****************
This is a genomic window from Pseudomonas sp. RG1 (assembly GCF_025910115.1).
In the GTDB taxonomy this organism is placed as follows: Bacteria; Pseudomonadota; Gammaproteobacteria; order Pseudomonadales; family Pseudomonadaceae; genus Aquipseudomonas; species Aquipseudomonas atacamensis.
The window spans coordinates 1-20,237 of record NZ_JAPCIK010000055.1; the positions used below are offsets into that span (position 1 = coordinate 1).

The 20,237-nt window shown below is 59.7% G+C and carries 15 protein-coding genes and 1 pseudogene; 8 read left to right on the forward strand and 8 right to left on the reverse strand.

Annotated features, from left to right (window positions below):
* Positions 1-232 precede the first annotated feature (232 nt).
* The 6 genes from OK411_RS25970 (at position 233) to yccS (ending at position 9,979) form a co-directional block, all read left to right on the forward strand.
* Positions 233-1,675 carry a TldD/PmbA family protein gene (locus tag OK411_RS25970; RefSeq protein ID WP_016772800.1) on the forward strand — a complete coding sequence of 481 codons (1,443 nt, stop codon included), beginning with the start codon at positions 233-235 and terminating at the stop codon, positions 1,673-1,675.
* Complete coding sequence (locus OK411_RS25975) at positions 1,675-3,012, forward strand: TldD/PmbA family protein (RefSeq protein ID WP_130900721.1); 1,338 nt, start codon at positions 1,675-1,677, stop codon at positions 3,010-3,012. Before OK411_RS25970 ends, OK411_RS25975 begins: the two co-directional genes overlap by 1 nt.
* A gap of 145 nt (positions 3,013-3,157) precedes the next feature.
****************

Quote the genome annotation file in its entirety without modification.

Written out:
This is a genomic window from Pseudomonas sp. RG1 (assembly GCF_025910115.1).
In the GTDB taxonomy this organism is placed as follows: Bacteria; Pseudomonadota; Gammaproteobacteria; order Pseudomonadales; family Pseudomonadaceae; genus Aquipseudomonas; species Aquipseudomonas atacamensis.
The window spans coordinates 1-20,237 of record NZ_JAPCIK010000055.1; the positions used below are offsets into that span (position 1 = coordinate 1).

The 20,237-nt window shown below is 59.7% G+C and carries 15 protein-coding genes and 1 pseudogene; 8 read left to right on the forward strand and 8 right to left on the reverse strand.

Annotated features, from left to right (window positions below):
* Positions 1-232 precede the first annotated feature (232 nt).
* The 6 genes from OK411_RS25970 (at position 233) to yccS (ending at position 9,979) form a co-directional block, all read left to right on the forward strand.
* Positions 233-1,675 carry a TldD/PmbA family protein gene (locus tag OK411_RS25970; RefSeq protein ID WP_016772800.1) on the forward strand — a complete coding sequence of 481 codons (1,443 nt, stop codon included), beginning with the start codon at positions 233-235 and terminating at the stop codon, positions 1,673-1,675.
* Complete coding sequence (locus OK411_RS25975) at positions 1,675-3,012, forward strand: TldD/PmbA family protein (RefSeq protein ID WP_130900721.1); 1,338 nt, start codon at positions 1,675-1,677, stop codon at positions 3,010-3,012. Before OK411_RS25970 ends, OK411_RS25975 begins: the two co-directional genes overlap by 1 nt.
* A gap of 145 nt (positions 3,013-3,157) precedes the next feature.